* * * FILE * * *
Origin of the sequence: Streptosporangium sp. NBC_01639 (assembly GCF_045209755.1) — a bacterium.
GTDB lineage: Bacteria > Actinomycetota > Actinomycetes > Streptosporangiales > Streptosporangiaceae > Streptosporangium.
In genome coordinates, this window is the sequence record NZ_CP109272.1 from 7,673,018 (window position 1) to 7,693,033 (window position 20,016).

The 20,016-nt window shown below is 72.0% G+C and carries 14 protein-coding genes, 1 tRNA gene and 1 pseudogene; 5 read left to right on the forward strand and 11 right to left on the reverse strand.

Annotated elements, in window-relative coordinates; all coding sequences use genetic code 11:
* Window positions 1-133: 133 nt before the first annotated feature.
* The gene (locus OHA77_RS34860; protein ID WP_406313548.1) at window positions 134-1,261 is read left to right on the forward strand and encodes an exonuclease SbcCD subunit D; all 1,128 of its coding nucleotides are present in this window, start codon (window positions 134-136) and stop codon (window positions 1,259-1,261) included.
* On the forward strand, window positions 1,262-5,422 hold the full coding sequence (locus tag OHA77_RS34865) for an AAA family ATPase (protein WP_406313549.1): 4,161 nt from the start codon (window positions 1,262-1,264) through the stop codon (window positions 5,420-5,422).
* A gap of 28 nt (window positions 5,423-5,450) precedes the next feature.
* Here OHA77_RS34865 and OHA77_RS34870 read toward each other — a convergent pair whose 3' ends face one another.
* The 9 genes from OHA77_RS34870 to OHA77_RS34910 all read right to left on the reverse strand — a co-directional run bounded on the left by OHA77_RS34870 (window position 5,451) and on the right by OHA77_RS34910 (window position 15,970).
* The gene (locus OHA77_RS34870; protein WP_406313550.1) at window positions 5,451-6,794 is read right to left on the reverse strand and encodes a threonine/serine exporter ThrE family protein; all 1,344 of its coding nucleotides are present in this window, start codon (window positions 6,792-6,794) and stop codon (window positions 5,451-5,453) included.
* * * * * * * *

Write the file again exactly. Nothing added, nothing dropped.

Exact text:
Origin of the sequence: Streptosporangium sp. NBC_01639 (assembly GCF_045209755.1) — a bacterium.
GTDB lineage: Bacteria > Actinomycetota > Actinomycetes > Streptosporangiales > Streptosporangiaceae > Streptosporangium.
In genome coordinates, this window is the sequence record NZ_CP109272.1 from 7,673,018 (window position 1) to 7,693,033 (window position 20,016).

The 20,016-nt window shown below is 72.0% G+C and carries 14 protein-coding genes, 1 tRNA gene and 1 pseudogene; 5 read left to right on the forward strand and 11 right to left on the reverse strand.

Annotated elements, in window-relative coordinates; all coding sequences use genetic code 11:
* Window positions 1-133: 133 nt before the first annotated feature.
* The gene (locus OHA77_RS34860; protein ID WP_406313548.1) at window positions 134-1,261 is read left to right on the forward strand and encodes an exonuclease SbcCD subunit D; all 1,128 of its coding nucleotides are present in this window, start codon (window positions 134-136) and stop codon (window positions 1,259-1,261) included.
* On the forward strand, window positions 1,262-5,422 hold the full coding sequence (locus tag OHA77_RS34865) for an AAA family ATPase (protein WP_406313549.1): 4,161 nt from the start codon (window positions 1,262-1,264) through the stop codon (window positions 5,420-5,422).
* A gap of 28 nt (window positions 5,423-5,450) precedes the next feature.
* Here OHA77_RS34865 and OHA77_RS34870 read toward each other — a convergent pair whose 3' ends face one another.
* The 9 genes from OHA77_RS34870 to OHA77_RS34910 all read right to left on the reverse strand — a co-directional run bounded on the left by OHA77_RS34870 (window position 5,451) and on the right by OHA77_RS34910 (window position 15,970).
* The gene (locus OHA77_RS34870; protein WP_406313550.1) at window positions 5,451-6,794 is read right to left on the reverse strand and encodes a threonine/serine exporter ThrE family protein; all 1,344 of its coding nucleotides are present in this window, start codon (window positions 6,792-6,794) and stop codon (window positions 5,451-5,453) included.